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Professor John Spencer’s Lab to carry out vital skin cancer research thanks to new grant
The Spencer Lab, in the University’s Chemistry department, is to carry out vital research into skin cancer thanks to a new grant from the Engineering and Physical Sciences Research Council (EPSRC).
The team, based in the School of Life Sciences, has been awarded a £428K grant to research a protein called PHIP(2) which is present in high amounts in melanoma.
Melanoma is a devastating cancer of the skin, the occurrence of which is on the rise. It can be treated surgically but long-term survival tends to be poor and clinical treatments often prove too aggressive or ineffective.
Professor Spencer’s Lab, along with Paul Brennan and Frank von Delft at the Structural Genomics Consortium at Oxford University, will work to target the PHIP(2) protein with drug-like molecules to try to stop the cancer’s progression.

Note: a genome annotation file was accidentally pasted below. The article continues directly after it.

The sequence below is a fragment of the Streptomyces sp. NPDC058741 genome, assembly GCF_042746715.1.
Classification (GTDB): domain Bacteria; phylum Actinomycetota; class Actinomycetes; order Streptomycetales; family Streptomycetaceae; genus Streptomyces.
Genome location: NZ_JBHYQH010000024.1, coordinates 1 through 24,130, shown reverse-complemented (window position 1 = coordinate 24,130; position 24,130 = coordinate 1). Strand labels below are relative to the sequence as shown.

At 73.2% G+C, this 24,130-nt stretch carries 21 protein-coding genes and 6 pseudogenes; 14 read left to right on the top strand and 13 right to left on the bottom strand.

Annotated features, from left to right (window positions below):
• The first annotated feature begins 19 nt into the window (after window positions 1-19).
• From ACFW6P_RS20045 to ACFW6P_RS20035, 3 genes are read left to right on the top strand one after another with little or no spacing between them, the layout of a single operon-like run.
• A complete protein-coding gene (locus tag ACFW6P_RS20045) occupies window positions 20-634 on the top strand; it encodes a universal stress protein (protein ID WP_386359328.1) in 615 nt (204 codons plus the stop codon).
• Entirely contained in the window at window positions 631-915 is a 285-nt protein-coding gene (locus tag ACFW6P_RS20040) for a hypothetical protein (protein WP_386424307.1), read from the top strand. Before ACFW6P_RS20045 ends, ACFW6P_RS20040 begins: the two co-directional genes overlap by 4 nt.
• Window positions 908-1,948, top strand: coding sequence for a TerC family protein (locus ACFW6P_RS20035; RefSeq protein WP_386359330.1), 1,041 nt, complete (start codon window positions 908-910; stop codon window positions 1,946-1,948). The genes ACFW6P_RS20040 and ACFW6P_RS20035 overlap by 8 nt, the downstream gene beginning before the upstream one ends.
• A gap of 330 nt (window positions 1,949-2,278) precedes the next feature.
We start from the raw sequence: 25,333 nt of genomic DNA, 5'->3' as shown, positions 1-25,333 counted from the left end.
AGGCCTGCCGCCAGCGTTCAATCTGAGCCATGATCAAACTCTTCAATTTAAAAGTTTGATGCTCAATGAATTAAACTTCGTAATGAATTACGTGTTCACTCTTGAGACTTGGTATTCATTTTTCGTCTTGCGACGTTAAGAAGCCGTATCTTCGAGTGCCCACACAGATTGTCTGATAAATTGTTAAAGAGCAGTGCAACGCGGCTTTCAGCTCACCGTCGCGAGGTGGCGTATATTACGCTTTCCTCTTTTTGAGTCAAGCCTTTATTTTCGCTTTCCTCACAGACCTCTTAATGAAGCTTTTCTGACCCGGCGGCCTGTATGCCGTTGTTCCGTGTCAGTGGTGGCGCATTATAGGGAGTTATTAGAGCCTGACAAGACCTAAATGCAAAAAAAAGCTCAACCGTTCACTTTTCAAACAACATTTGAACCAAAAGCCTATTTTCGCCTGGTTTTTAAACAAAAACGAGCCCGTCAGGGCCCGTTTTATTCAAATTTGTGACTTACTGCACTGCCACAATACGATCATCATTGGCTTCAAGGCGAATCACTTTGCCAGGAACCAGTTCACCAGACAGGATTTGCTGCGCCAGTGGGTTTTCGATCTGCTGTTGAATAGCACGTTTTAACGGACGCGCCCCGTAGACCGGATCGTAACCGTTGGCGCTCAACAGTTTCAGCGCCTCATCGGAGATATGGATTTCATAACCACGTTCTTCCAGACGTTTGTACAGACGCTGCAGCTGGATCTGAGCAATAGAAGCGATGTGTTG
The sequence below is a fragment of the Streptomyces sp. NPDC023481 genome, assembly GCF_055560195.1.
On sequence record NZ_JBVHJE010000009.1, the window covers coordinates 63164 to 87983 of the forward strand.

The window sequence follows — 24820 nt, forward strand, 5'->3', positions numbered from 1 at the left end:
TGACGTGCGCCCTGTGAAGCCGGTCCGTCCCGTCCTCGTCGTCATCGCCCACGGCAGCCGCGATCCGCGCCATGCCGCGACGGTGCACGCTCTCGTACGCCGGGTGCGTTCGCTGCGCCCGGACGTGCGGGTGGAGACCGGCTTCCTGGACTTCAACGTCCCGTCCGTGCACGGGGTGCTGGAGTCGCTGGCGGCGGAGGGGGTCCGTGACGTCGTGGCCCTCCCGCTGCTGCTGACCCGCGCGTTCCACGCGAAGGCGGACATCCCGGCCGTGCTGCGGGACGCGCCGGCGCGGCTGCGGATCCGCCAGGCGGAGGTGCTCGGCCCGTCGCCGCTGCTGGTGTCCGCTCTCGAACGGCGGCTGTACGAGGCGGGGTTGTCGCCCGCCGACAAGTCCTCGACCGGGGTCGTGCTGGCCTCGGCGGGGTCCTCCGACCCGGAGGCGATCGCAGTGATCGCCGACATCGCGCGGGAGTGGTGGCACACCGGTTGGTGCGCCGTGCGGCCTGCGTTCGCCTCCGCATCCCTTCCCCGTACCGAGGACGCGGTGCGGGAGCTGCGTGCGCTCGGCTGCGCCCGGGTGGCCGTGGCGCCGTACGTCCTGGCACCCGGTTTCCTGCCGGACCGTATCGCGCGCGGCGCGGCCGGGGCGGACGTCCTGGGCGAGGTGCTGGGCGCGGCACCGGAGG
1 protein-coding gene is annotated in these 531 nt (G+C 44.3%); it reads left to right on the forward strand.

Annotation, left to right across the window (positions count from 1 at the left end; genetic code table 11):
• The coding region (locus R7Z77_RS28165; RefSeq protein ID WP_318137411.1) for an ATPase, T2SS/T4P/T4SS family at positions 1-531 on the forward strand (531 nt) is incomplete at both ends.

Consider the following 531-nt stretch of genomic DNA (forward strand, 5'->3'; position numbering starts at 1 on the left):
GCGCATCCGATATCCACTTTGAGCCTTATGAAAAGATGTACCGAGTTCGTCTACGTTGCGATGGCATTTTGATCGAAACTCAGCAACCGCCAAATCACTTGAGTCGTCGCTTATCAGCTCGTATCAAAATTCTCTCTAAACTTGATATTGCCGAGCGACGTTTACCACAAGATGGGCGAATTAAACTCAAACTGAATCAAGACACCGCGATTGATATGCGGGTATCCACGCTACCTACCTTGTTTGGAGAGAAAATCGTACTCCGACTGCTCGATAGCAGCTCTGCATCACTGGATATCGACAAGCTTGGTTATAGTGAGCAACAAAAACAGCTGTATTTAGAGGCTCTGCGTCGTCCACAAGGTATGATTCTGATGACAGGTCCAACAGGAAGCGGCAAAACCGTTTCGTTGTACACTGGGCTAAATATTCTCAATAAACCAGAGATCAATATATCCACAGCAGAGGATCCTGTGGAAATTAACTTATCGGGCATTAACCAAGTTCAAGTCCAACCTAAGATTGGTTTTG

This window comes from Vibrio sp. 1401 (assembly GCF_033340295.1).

The new project will enable the scientists to study the role the protein plays in the development of melanoma and other aggressive cancers.
Professor Spencer said: “If we are to understand melanoma better it is crucial we work to find out why this protein is present in high amounts of this type of skin cancer.
“This new project work stems from earlier grant funding from Worldwide Cancer Research where we found a new use from molecules that we’d initially made to target another cancer protein called p53.
“It pays to recycle molecules as it takes a lot of effort to make them so finding another, unexpected application is rewarding.”
The project will also include working with Dr David De Semir, from the California Pacific Medical Center, a world expert in PHIP(2) biology and Bio-Techne/Tocris Biosciences and Selcia industrial partners, who will help exploit the findings in order to make them widely available to cancer researchers.
Rob Felix, Head of Product Management for Tocris at Bio-Techne, said: “After many years of successful collaboration, Tocris Bioscience are delighted to now have the opportunity to work with the Spencer group on a project to develop truly novel and innovative chemical probes for cancer research.”